What are the Main French Speaking Countries?
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Learn More About the French Speaking Countries
The French language has approximately 80 million native speakers, as well as 190 million secondary speakers, meaning that around 270 million people speak the language worldwide. It is an official language in 29 countries, with most of these being part of the community of French-speaking nations known as la francophonie. It is estimated that around 12 percent of the European Union’s population speaks French as a mother tongue, making it the fourth most widely-spoken European language. Furthermore, 20 percent of EU citizens report knowing how to speak French, making it the third most understood language in the continent. With that being said, the language’s reach extends far beyond Europe and, in actual fact, the largest share of the world’s French-speaking population reside in Africa. Moreover, French is recognised as an official language of several global institutions, including the United Nations, NATO and the World Trade Organization.
What are the Main French Speaking Countries?
French-speaking countries are often described as being ‘Francophone’ and with approximately 60 million native speakers, France is officially recognised as the largest Francophone nation in the world. It is also the country where the language originated and is the nation most commonly associated with French. Interestingly, when focusing purely on native speakers, Canada is the second-largest French speaking country, with around 7 million people speaking it as their mother tongue. Belgium and Switzerland complete the top four, with somewhere in the region of 4 million native speakers in the former and 2 million in the latter.
Yet, it is estimated that just over half of the global French-speaking population lives in Africa. Indeed, approximately 115 million African people live in Francophone countries and speak the language as either their first or second language, while many more live in non-Francophone African countries and have acquired the language. Many of the Francophone African nations have multiple official languages, with French often functioning as a second language. Therefore, none of the African nations rank especially highly when it comes to native speakers. However, when no distinction is made between native speakers and those who have French as a secondary language, some of these countries have enormous French-speaking populations. For example, it is estimated that Congo-Kinshasa is home to 33 million French speakers, while Algeria houses in excess of 11 million.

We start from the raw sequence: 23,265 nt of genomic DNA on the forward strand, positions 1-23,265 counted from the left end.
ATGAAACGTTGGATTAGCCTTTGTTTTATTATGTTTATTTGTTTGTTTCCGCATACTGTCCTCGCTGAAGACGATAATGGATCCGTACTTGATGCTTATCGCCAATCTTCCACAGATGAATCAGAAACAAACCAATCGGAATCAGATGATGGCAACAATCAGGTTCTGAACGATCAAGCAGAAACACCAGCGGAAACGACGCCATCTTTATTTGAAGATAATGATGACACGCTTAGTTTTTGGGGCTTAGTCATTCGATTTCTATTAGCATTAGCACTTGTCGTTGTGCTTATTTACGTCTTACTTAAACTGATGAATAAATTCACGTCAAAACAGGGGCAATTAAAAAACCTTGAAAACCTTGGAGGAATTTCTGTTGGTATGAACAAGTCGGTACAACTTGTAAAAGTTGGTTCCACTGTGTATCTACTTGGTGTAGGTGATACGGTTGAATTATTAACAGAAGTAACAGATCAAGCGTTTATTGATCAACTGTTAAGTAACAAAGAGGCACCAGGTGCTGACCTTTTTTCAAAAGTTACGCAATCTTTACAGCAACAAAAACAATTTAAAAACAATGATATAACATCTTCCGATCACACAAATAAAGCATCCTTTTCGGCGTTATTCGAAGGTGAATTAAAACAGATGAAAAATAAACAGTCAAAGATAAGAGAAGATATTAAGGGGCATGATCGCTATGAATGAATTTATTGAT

Overview of French Speaking Countries
French is a recognised official language in 29 countries and some of the most prominent of these are listed below, in order of the number of native speakers each country has. Most French-speaking countries are considered part of la francophonie and most were French colonies in the past. It is important to note that some of these countries, such as Canada, have more than one official language. As a result, French may not necessarily be the most common first language in each of them.
Countries where French is an official language:
- France (60 million native speakers)
- Canada (7 million native speakers)
- Belgium (4 million native speakers)
- Switzerland (2 million native speakers)
- Côte d’Ivoire
- Burkina Faso
In addition, France continues to have a political influence over several territories outside Europe, which are collectively known as Départements et territoires d’outre-mer, or DOM-TOM. Examples of French-speaking dependent territories include French Guiana, Guadeloupe and French Polynesia.
How French Spread Around the World
The French language emerged as an international language during the Middle Ages, thanks to the influence of the Kingdom of France. From around the 17th century, it displaced Latin as the lingua franca of educated Europe and became the main language of diplomacy and of the European courts during the 18th century. Most of the world’s French-speaking countries are former colonies of France. Indeed, French colonialism brought the language to a number of areas, including the Americas, during the 16th century and 17th century. The Quebec region of Canada, for instance, was a French colony from 1534 to 1760. However, a series of wars resulted in France losing much of its empire over the course of the 18th and early 19th century.
A second French colonial empire began to take shape during the 19th century, beginning with the conquest of Algeria. By the end of the 19th century, France had established control over the likes of Senegal, Côte d’Ivoire, the Republic of the Congo and Mali, all of which continue to use French as an official language today. Many of the French colonies gained independence after the First World War, but France continued to have influence in Africa until the 1960s and many of the former French colonies continue to promote French as an official language.